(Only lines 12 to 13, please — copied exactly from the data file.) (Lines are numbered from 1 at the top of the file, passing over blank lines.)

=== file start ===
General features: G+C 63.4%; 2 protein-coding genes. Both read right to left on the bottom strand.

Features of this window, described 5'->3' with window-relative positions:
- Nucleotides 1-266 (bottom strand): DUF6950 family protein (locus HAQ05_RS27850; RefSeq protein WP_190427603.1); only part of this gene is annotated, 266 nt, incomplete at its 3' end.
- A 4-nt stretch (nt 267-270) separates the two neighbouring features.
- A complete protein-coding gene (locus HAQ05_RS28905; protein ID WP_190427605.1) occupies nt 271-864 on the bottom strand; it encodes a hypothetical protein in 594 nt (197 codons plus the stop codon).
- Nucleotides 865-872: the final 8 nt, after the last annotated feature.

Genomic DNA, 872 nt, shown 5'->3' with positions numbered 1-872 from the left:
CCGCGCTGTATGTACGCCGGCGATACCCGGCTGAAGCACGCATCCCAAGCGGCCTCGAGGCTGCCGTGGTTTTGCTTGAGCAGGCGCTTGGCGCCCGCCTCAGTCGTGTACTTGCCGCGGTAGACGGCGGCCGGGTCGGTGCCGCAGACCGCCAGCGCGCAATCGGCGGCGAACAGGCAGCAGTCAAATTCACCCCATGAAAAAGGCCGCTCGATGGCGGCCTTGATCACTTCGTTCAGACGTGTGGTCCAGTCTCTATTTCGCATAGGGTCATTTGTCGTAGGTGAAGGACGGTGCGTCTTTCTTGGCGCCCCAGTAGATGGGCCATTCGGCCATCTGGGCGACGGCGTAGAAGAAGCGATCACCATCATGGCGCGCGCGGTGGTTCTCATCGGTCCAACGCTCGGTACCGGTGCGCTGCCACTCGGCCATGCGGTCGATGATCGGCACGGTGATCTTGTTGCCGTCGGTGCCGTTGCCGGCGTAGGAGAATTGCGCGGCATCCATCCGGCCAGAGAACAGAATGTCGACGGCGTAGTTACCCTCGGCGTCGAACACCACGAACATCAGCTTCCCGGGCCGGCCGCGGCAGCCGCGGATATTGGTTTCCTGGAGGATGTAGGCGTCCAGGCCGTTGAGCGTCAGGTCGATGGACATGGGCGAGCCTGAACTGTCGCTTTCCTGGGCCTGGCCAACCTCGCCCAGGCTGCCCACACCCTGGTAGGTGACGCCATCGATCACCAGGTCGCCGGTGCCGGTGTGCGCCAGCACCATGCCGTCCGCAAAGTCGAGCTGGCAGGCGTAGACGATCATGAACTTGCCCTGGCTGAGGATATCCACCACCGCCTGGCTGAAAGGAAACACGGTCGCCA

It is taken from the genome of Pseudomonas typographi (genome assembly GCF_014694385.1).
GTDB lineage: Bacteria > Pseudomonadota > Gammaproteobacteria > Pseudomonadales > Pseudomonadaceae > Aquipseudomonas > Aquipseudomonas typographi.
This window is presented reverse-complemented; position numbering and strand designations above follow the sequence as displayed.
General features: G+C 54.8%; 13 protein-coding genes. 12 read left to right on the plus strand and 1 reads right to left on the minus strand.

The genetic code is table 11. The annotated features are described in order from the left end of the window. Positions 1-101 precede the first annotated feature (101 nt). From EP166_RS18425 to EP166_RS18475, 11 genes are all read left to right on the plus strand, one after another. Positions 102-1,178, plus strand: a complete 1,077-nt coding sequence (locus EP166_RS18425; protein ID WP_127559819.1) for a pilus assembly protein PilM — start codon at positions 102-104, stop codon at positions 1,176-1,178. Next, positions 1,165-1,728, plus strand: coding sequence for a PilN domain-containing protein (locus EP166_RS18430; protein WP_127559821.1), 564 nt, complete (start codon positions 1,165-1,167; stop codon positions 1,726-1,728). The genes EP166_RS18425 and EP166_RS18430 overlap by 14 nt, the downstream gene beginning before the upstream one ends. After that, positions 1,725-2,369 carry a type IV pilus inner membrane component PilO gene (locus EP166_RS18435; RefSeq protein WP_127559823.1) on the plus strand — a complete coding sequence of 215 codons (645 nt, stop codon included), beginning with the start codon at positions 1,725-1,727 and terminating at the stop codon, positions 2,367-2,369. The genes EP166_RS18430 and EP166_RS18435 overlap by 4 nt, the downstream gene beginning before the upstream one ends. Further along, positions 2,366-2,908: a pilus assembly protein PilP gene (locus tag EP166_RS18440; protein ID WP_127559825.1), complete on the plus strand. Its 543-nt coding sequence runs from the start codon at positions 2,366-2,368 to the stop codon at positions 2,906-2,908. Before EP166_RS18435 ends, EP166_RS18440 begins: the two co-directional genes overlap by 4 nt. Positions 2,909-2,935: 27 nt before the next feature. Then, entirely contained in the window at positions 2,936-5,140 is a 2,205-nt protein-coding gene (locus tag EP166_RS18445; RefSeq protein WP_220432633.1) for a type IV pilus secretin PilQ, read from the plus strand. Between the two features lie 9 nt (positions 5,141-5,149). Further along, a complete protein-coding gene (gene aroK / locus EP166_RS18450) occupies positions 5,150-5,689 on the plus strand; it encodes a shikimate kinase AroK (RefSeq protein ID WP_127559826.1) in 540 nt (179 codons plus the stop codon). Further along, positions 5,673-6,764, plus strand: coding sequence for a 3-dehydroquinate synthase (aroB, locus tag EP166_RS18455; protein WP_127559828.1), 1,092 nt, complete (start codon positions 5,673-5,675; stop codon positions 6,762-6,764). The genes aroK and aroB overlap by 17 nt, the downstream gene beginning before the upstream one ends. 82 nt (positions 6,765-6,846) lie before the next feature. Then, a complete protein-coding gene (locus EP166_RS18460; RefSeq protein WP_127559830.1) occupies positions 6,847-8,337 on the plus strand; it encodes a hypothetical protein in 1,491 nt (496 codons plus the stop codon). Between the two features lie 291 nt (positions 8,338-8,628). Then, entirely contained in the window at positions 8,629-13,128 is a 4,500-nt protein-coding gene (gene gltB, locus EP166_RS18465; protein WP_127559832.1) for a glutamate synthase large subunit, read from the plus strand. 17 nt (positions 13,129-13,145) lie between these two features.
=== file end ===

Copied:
General features: G+C 54.8%; 13 protein-coding genes. 12 read left to right on the plus strand and 1 reads right to left on the minus strand.

The genetic code is table 11. The annotated features are described in order from the left end of the window. Positions 1-101 precede the first annotated feature (101 nt). From EP166_RS18425 to EP166_RS18475, 11 genes are all read left to right on the plus strand, one after another. Positions 102-1,178, plus strand: a complete 1,077-nt coding sequence (locus EP166_RS18425; protein ID WP_127559819.1) for a pilus assembly protein PilM — start codon at positions 102-104, stop codon at positions 1,176-1,178. Next, positions 1,165-1,728, plus strand: coding sequence for a PilN domain-containing protein (locus EP166_RS18430; protein WP_127559821.1), 564 nt, complete (start codon positions 1,165-1,167; stop codon positions 1,726-1,728). The genes EP166_RS18425 and EP166_RS18430 overlap by 14 nt, the downstream gene beginning before the upstream one ends. After that, positions 1,725-2,369 carry a type IV pilus inner membrane component PilO gene (locus EP166_RS18435; RefSeq protein WP_127559823.1) on the plus strand — a complete coding sequence of 215 codons (645 nt, stop codon included), beginning with the start codon at positions 1,725-1,727 and terminating at the stop codon, positions 2,367-2,369. The genes EP166_RS18430 and EP166_RS18435 overlap by 4 nt, the downstream gene beginning before the upstream one ends. Further along, positions 2,366-2,908: a pilus assembly protein PilP gene (locus tag EP166_RS18440; protein ID WP_127559825.1), complete on the plus strand. Its 543-nt coding sequence runs from the start codon at positions 2,366-2,368 to the stop codon at positions 2,906-2,908. Before EP166_RS18435 ends, EP166_RS18440 begins: the two co-directional genes overlap by 4 nt. Positions 2,909-2,935: 27 nt before the next feature. Then, entirely contained in the window at positions 2,936-5,140 is a 2,205-nt protein-coding gene (locus tag EP166_RS18445; RefSeq protein WP_220432633.1) for a type IV pilus secretin PilQ, read from the plus strand. Between the two features lie 9 nt (positions 5,141-5,149). Further along, a complete protein-coding gene (gene aroK / locus EP166_RS18450) occupies positions 5,150-5,689 on the plus strand; it encodes a shikimate kinase AroK (RefSeq protein ID WP_127559826.1) in 540 nt (179 codons plus the stop codon). Further along, positions 5,673-6,764, plus strand: coding sequence for a 3-dehydroquinate synthase (aroB, locus tag EP166_RS18455; protein WP_127559828.1), 1,092 nt, complete (start codon positions 5,673-5,675; stop codon positions 6,762-6,764). The genes aroK and aroB overlap by 17 nt, the downstream gene beginning before the upstream one ends. 82 nt (positions 6,765-6,846) lie before the next feature. Then, a complete protein-coding gene (locus EP166_RS18460; RefSeq protein WP_127559830.1) occupies positions 6,847-8,337 on the plus strand; it encodes a hypothetical protein in 1,491 nt (496 codons plus the stop codon). Between the two features lie 291 nt (positions 8,338-8,628). Then, entirely contained in the window at positions 8,629-13,128 is a 4,500-nt protein-coding gene (gene gltB, locus EP166_RS18465; protein WP_127559832.1) for a glutamate synthase large subunit, read from the plus strand. 17 nt (positions 13,129-13,145) lie between these two features.